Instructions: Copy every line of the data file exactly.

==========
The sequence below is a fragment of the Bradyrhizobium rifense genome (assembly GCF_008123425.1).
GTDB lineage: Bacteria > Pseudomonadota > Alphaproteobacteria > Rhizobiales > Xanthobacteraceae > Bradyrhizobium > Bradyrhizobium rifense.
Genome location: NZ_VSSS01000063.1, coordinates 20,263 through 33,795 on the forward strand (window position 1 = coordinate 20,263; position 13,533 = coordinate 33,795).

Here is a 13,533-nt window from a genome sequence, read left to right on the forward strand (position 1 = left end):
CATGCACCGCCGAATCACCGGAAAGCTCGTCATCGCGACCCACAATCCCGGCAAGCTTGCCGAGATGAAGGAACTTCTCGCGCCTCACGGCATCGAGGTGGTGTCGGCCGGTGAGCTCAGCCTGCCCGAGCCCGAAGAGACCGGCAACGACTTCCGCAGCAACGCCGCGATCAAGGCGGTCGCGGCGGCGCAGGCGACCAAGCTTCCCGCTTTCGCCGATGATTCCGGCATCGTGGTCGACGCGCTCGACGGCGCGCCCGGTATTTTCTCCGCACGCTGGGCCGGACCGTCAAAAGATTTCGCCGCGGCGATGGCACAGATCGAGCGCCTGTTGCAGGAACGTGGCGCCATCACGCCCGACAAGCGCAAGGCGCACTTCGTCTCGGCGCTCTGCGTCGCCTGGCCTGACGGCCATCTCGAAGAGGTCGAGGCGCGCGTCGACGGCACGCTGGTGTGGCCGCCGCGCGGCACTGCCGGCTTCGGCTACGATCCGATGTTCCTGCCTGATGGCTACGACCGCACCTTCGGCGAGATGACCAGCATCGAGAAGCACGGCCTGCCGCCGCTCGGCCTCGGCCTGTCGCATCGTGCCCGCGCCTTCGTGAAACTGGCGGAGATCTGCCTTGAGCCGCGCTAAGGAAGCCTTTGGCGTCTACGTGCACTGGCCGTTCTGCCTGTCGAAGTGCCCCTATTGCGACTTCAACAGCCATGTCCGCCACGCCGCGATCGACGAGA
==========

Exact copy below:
The sequence below is a fragment of the Bradyrhizobium rifense genome (assembly GCF_008123425.1).
GTDB lineage: Bacteria > Pseudomonadota > Alphaproteobacteria > Rhizobiales > Xanthobacteraceae > Bradyrhizobium > Bradyrhizobium rifense.
Genome location: NZ_VSSS01000063.1, coordinates 20,263 through 33,795 on the forward strand (window position 1 = coordinate 20,263; position 13,533 = coordinate 33,795).

Here is a 13,533-nt window from a genome sequence, read left to right on the forward strand (position 1 = left end):
CATGCACCGCCGAATCACCGGAAAGCTCGTCATCGCGACCCACAATCCCGGCAAGCTTGCCGAGATGAAGGAACTTCTCGCGCCTCACGGCATCGAGGTGGTGTCGGCCGGTGAGCTCAGCCTGCCCGAGCCCGAAGAGACCGGCAACGACTTCCGCAGCAACGCCGCGATCAAGGCGGTCGCGGCGGCGCAGGCGACCAAGCTTCCCGCTTTCGCCGATGATTCCGGCATCGTGGTCGACGCGCTCGACGGCGCGCCCGGTATTTTCTCCGCACGCTGGGCCGGACCGTCAAAAGATTTCGCCGCGGCGATGGCACAGATCGAGCGCCTGTTGCAGGAACGTGGCGCCATCACGCCCGACAAGCGCAAGGCGCACTTCGTCTCGGCGCTCTGCGTCGCCTGGCCTGACGGCCATCTCGAAGAGGTCGAGGCGCGCGTCGACGGCACGCTGGTGTGGCCGCCGCGCGGCACTGCCGGCTTCGGCTACGATCCGATGTTCCTGCCTGATGGCTACGACCGCACCTTCGGCGAGATGACCAGCATCGAGAAGCACGGCCTGCCGCCGCTCGGCCTCGGCCTGTCGCATCGTGCCCGCGCCTTCGTGAAACTGGCGGAGATCTGCCTTGAGCCGCGCTAAGGAAGCCTTTGGCGTCTACGTGCACTGGCCGTTCTGCCTGTCGAAGTGCCCCTATTGCGACTTCAACAGCCATGTCCGCCACGCCGCGATCGACGAGA